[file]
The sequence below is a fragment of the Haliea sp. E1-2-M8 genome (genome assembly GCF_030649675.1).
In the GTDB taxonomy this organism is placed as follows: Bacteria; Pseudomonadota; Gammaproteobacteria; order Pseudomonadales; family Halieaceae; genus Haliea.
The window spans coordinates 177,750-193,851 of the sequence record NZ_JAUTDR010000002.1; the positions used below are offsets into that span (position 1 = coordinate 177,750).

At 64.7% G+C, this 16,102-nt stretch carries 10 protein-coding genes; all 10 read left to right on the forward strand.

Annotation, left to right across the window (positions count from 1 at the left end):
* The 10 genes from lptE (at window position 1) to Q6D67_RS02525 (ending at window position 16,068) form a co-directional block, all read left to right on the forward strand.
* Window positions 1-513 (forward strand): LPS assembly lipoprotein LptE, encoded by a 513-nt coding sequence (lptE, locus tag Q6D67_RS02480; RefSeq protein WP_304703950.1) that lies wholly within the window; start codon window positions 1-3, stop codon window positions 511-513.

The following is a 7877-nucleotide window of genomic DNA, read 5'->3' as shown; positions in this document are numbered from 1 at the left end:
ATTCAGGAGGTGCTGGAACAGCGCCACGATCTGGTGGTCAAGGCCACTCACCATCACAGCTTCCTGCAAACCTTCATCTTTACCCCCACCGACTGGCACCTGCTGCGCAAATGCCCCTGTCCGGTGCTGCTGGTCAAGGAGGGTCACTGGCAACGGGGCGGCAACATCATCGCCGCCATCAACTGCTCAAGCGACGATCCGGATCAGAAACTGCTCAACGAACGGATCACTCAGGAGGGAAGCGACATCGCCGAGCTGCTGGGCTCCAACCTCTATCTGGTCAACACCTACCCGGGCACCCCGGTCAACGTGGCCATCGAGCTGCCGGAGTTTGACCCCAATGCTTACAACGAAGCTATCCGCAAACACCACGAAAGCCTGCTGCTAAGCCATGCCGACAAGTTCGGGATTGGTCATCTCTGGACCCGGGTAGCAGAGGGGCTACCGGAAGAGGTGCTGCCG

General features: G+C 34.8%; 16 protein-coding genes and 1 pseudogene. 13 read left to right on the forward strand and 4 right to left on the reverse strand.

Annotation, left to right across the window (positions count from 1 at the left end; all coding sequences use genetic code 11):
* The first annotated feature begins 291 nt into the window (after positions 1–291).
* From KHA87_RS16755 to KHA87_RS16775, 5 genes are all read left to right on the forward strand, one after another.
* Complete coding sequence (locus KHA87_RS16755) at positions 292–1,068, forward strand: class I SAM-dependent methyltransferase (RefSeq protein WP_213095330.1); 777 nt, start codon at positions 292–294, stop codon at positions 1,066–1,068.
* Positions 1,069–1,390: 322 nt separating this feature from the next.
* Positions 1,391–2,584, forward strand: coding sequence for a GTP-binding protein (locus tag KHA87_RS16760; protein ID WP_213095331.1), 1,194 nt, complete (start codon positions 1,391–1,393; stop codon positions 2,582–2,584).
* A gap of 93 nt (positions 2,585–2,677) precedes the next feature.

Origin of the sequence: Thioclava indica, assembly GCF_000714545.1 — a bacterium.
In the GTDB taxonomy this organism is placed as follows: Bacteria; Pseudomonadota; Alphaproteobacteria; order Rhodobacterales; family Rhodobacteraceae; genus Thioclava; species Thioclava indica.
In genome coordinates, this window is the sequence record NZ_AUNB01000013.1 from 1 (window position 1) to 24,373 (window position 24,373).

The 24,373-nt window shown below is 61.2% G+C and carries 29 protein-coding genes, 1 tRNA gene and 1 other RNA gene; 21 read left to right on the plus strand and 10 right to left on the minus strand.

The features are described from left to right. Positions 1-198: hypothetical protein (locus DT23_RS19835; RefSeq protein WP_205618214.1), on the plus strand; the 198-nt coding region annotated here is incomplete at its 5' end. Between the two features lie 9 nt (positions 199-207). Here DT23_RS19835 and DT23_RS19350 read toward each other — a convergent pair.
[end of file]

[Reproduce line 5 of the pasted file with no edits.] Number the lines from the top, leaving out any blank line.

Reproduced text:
Annotation, left to right across the window (positions count from 1 at the left end):